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In Ordinary time the feast days of the saints may be on a different day of the week and sometimes in different months.  The reason for this are twofold:  the Latin calendar is based on the Roman Martyrology-1962 edition.  The saints in Ordinary time are based on the revision of the calendar of saints by Vatican II. 


Sometimes because of movable feast days, for example, the feast day of the Epiphany, the traditional feast day (January 6) in Ordinary time, is moved to the following Sunday, which ever day that may be, while in the Latin calendar January 6 (no matter what day of the week that falls on) the feast day is celebrated in the traditional manner.


Also on January 6, in ordinary time Saint Andre Bissette is celebrated.  In the ordinary calendar, both feasts and stories will show the same day of January 6, because all the stories, as noted, were composed based on the Latin calendar. 


Another example is the feast of Saint Vincent.  In the Latin calendar, the feast day is listed on January 22 while in Ordinary time, it is celebrated on January 23.  The reason for this is, that another feast day of a higher rank is celebrated on January 22 in Ordinary time. 


A third example, is the feast day of Saint Benedict on March 21.  This feast day always falls during the Lenten period. 

In the Latin calendar a commemoration is still made on March 21, while in Ordinary time, the feast day has been transferred to July 11.  Once again, the story will show the traditional feast day of March 21, and not the revised day of July 11. 


Yet another example occurs on January 2 when in the Latin calendar the traditional feast of the Most Holy Name of Jesus is celebrated while in Ordinary time two saints, each of whom have a separate feast day in the Latin rite are celebrated on this day.  Saint Basil is June 14 and Saint Gregory May 9 (Latin). 


Both separate stories with the traditional feast days shown in the Latin story will be listed in Ordinary time. 


At other times a feast day may be celebrated under one name but is shown under a different name in the story. 


January 1, for example, is the octave day of Christmas and it is also celebrated as the feast of the circumcision of Jesus.  Once again the name on the story will be based on the Latin calendar.   

Saints of the Roman Catholic Church:  A saint is a holy person.  In christian usage, saint refers to any believer who is holy, and in whom Christ dwells, whether in heaven or on earth (Ephesians 3:14-19; Ephesians 3:8).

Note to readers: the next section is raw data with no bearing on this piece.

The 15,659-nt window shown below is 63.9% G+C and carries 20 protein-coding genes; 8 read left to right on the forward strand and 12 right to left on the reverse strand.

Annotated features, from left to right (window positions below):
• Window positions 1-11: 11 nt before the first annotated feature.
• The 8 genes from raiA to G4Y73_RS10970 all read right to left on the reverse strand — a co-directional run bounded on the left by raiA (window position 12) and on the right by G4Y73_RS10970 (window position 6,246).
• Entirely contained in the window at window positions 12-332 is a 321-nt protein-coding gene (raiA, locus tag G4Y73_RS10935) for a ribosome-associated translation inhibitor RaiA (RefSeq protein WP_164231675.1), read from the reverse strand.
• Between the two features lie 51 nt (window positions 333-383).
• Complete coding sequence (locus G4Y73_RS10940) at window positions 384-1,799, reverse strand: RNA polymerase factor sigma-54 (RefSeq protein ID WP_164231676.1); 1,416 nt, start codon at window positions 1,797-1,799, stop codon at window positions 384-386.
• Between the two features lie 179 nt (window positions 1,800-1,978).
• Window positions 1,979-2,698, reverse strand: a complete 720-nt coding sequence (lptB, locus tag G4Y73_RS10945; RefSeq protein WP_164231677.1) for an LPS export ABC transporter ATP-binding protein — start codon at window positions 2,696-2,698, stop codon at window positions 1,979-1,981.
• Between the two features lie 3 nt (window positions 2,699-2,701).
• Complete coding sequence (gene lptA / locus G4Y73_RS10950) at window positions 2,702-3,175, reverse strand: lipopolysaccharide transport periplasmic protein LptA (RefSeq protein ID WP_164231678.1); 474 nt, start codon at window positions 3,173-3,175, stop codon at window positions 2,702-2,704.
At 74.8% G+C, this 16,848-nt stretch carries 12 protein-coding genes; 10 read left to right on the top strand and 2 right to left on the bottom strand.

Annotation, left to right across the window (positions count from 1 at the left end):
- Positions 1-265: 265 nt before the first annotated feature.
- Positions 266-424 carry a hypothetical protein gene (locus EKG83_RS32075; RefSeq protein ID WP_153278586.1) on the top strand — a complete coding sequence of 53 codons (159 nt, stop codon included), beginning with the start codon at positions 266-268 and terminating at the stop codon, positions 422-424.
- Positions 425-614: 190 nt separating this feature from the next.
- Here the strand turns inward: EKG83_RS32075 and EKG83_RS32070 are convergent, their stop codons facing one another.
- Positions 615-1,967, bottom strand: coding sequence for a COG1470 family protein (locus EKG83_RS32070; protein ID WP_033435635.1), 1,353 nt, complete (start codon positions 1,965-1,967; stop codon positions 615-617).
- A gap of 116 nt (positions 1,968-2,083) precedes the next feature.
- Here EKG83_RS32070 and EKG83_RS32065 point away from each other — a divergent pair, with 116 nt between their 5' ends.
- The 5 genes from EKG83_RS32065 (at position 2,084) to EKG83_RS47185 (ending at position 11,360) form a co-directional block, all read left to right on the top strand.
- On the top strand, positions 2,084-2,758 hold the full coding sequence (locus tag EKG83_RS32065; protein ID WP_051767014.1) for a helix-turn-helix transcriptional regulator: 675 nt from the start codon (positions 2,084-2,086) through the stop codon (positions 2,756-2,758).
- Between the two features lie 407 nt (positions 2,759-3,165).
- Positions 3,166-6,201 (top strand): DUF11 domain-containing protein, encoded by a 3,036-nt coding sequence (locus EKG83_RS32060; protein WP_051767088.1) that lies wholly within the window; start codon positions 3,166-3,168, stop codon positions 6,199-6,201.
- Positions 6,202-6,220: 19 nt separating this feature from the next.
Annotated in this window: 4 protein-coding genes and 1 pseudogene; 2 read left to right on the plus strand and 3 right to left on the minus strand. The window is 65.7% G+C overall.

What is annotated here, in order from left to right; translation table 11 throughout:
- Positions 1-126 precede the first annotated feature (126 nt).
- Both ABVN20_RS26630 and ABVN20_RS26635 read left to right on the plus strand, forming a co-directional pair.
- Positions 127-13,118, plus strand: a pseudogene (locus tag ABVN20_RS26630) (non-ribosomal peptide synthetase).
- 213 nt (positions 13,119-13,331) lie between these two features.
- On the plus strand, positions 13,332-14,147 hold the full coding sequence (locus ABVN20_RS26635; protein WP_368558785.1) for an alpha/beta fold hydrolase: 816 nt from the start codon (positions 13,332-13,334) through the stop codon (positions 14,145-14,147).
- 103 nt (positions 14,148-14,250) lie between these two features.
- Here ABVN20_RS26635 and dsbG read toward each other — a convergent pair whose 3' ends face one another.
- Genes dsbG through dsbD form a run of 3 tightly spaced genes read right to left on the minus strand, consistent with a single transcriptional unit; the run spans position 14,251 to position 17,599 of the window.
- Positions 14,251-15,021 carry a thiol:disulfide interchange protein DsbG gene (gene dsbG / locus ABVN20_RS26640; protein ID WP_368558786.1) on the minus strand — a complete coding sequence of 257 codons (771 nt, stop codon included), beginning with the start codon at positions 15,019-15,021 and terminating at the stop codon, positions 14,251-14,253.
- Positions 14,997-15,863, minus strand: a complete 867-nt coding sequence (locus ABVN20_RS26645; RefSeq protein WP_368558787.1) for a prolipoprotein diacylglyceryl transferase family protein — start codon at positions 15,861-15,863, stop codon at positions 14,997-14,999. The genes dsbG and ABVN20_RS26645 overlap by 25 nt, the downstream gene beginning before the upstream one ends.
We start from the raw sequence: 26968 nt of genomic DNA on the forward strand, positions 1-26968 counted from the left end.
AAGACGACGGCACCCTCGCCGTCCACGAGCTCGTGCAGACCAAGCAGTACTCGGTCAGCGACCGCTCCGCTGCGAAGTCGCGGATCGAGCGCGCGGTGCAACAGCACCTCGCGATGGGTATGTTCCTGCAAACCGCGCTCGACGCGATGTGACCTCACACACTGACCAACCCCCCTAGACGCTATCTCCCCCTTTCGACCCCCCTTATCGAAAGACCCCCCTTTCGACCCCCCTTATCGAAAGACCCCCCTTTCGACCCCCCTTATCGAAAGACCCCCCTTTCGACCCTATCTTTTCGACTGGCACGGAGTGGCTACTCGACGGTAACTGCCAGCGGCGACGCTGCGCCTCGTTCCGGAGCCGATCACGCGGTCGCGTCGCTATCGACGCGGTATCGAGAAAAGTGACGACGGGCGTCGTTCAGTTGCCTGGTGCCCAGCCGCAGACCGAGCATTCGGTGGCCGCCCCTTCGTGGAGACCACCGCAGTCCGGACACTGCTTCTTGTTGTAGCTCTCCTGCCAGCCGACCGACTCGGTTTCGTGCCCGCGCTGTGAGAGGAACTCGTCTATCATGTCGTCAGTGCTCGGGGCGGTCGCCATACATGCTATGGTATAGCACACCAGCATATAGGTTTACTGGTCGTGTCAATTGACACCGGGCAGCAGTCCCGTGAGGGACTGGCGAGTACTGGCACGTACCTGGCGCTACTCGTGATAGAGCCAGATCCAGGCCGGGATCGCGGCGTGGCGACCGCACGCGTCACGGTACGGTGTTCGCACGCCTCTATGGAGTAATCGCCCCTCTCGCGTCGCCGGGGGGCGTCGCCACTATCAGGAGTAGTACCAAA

The Catholic Church teaches that it does not, in fact, make or create anyone a saint.  Rather, it recognizes a saint.  In the Church, the title of Saint refers to a person who has been formally canonized (officially recognized) by the Catholic Church, and therefore is in Heaven.

By definition there are many people believed to be in Heaven who have not been formally declared as saints but who may nevertheless generically be referred to as saints.

All in Heaven are, in the technical sense, saints, since they are believed to be completely perfected in holiness.  The veneration of saints, in Latin, cultus, or the "cult of the saints", describes a particular popular devotion or abandonment to a particular saint or saints.

Although the term "worship" is sometimes used, it is intended in the old-sense meaning to honor or give respect (dulia).  According to the Catholic Church, Divine Worship is properly reserved only for God (latria), and never to saints.

Saints can be asked to intercede or pray for those still on earth, just as one can ask someone on earth to pray for them.

Indulgences listed are based on The Enchiridion of Indulgences (The Handbook of Indulgences) - 1968 version which is the official list of both plenary and partial indulgences available to the faithful as of when this website was completed.  This website, when appropriate, will list only some of the plenary indulgences available during a particular month.  For a complete list of both plenary and partial indulgences available >  

Novenas are listed based on the starting date of the Novena.  That means that while the feast day may fall in the beginning of a certain month the novena will begin sometime in the previous month.  The Novena will be shown in the previous month, the date when the novena is to commence.

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